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The U.S. Postal Service has prided itself in being a leader in promoting sustainability for the environment. They look at it as “meeting the needs of the present without compromising the future. It is working to create a culture of conservation among its more than 546,000 employees in its 32,000 facilities.” In fact, the USPS received the EPA’s WasteWise Federal Government Partner of the Year award in 2010 and 2011 for protecting the environment.
To ensure that this mission is carried out, they make sure that mail is delivered by its letter carriers in the most efficient way possible without compromising the environment. For instance, more than 8,000 letter carriers deliver mail on foot. Around 75,000 drive to a neighborhood and then go to each mail recipient to hand in the mail on foot. Some postal facilities have also made use of electric delivery vehicles. One of these, the T-3 has a range of 40 miles and can go at a maximum speed of 12 mph. It can carry 450 pounds of mail and only costs 2 cents a mile. Since 2001, two-ton electric vehicles have been delivering mail in New York City. The USPS also has more than 44,000 alternative fuel-capable vehicles, making its fleet the world’s largest in this sector. They are currently testing 10 Navistar eStar electric step vans in California, New York, and Virginia.
In addition, the Postal Service also ensures that they use recyclable materials by partnering with suppliers that also believe in this conservation philosophy. Thus, the design and manufacturing of its stamps, postcards, Priority Mail and Express Mail boxes and envelopes make the most use of recyclable materials. Because of their efforts, the USPS has recycled more than 200,000 tons of wastepaper, cardboard, cans, plastics, and other materials. This campaign has also generated $24 million in combined revenue and more importantly, has avoided costly landfill fees.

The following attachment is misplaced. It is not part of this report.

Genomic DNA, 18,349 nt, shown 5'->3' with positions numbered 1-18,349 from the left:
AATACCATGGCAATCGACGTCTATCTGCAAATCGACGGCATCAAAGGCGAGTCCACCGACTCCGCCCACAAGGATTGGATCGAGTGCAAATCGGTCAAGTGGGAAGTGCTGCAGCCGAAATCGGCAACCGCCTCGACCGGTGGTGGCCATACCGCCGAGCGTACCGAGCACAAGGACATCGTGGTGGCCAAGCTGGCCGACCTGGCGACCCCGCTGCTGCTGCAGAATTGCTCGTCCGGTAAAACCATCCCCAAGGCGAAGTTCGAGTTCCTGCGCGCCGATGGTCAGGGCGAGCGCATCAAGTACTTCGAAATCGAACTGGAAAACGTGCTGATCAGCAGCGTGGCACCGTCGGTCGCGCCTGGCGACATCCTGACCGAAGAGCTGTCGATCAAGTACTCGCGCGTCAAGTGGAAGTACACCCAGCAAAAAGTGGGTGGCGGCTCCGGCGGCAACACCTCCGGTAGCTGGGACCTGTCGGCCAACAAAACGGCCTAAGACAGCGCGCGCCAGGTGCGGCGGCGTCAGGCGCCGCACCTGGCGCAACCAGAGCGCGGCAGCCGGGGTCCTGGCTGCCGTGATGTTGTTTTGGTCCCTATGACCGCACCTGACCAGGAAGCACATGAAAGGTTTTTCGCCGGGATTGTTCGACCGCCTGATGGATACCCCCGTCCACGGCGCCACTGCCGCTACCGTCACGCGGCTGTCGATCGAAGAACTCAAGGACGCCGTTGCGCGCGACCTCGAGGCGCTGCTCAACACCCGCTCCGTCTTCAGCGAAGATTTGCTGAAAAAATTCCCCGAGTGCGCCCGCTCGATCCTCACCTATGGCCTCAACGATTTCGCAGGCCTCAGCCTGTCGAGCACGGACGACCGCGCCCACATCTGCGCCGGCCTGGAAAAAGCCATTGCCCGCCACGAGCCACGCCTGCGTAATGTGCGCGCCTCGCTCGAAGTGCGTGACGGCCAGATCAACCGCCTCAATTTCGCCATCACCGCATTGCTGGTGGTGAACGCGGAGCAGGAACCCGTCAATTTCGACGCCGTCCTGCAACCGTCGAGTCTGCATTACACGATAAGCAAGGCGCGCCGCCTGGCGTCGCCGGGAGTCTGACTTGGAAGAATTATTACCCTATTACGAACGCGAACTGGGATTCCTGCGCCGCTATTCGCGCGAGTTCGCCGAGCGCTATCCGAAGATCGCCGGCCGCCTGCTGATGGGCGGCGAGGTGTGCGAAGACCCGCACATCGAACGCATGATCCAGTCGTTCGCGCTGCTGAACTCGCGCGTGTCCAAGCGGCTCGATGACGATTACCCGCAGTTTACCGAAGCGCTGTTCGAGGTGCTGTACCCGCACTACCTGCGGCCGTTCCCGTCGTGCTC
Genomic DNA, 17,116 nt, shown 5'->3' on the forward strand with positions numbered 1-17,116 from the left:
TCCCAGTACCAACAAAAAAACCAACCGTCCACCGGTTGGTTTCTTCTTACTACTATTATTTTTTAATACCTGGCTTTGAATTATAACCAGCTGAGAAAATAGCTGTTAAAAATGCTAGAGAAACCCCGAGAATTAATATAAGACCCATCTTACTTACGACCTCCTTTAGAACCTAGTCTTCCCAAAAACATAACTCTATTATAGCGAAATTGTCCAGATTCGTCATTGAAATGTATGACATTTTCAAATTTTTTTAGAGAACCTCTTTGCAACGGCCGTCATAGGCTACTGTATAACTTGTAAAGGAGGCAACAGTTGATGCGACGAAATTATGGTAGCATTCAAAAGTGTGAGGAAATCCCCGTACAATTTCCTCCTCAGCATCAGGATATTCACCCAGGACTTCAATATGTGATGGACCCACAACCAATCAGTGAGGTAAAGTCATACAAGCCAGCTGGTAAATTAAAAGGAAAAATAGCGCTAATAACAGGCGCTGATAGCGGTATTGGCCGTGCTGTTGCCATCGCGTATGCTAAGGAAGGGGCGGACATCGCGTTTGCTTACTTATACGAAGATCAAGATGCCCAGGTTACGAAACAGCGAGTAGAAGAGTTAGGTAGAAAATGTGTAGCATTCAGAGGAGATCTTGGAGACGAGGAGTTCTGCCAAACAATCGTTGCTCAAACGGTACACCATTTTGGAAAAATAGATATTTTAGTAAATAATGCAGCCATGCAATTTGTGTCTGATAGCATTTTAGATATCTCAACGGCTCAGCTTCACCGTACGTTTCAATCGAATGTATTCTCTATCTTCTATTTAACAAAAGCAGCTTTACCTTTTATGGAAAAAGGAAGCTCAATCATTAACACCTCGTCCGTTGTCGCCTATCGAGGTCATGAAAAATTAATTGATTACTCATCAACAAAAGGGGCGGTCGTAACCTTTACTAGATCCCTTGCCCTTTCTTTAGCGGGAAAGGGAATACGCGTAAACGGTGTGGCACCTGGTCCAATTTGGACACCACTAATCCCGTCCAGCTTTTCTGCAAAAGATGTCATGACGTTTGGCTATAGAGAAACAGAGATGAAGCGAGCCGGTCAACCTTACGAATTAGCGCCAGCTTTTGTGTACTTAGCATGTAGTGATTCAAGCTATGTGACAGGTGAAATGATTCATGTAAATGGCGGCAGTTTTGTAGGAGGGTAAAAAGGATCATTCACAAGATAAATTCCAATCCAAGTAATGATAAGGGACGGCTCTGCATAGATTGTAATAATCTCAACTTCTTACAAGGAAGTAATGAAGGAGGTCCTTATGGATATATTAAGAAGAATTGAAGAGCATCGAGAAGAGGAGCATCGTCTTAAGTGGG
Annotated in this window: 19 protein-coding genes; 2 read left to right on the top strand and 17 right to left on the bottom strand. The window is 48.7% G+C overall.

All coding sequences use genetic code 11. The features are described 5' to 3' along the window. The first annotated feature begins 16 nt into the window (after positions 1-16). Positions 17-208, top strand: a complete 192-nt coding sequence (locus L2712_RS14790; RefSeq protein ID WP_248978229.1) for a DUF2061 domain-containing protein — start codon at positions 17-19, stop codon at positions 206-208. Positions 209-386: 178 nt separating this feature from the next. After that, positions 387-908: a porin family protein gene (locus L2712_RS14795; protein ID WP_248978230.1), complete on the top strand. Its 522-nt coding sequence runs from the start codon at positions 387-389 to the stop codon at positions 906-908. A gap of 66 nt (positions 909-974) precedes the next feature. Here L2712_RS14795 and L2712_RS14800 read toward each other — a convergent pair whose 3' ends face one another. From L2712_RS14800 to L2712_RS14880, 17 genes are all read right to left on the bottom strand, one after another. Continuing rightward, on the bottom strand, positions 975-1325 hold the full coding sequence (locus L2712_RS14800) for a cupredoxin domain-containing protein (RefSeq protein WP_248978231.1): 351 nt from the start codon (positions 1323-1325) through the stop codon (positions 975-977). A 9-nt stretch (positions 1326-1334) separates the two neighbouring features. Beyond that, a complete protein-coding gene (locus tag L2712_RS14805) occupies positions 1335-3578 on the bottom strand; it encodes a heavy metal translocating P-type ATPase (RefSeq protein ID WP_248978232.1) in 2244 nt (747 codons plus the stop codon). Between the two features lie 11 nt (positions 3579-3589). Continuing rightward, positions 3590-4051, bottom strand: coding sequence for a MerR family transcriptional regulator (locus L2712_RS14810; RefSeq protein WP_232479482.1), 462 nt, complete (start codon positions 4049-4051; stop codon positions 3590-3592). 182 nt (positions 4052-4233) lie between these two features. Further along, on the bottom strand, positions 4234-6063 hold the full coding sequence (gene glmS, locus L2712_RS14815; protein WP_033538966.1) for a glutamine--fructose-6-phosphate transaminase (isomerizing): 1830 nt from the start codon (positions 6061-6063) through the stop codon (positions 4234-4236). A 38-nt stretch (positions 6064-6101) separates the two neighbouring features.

Aside from recycling, the USPS also sees to it that its new and existing facilities are made more sustainable. They incorporate high-efficiency lighting and HVAC, low-water use fixtures, solar energy systems, native plant species in landscaping, natural day lighting, and low-volatile organic compound materials. By 2015, the US Postal Service aims to reduce facility energy consumption by 30 percent through these building upgrades.
Some of their facilities are already receiving acclaim for these efforts. For instance, the Postal Service National Center for Employee Development in Norman, Oklahoma was dubbed as the greenest hotel in the state by the Oklahoma travel and tourism board. In New York, the Postal Service has the largest green roof in the state which totals 109,000 square feet.
From recycling to the use of solar photovoltaic systems to detailed energy audit all these are part of the steps that the USPS is taking to ensure that their organization, its workers, and the United States as a whole remains sustainable in the decades to come.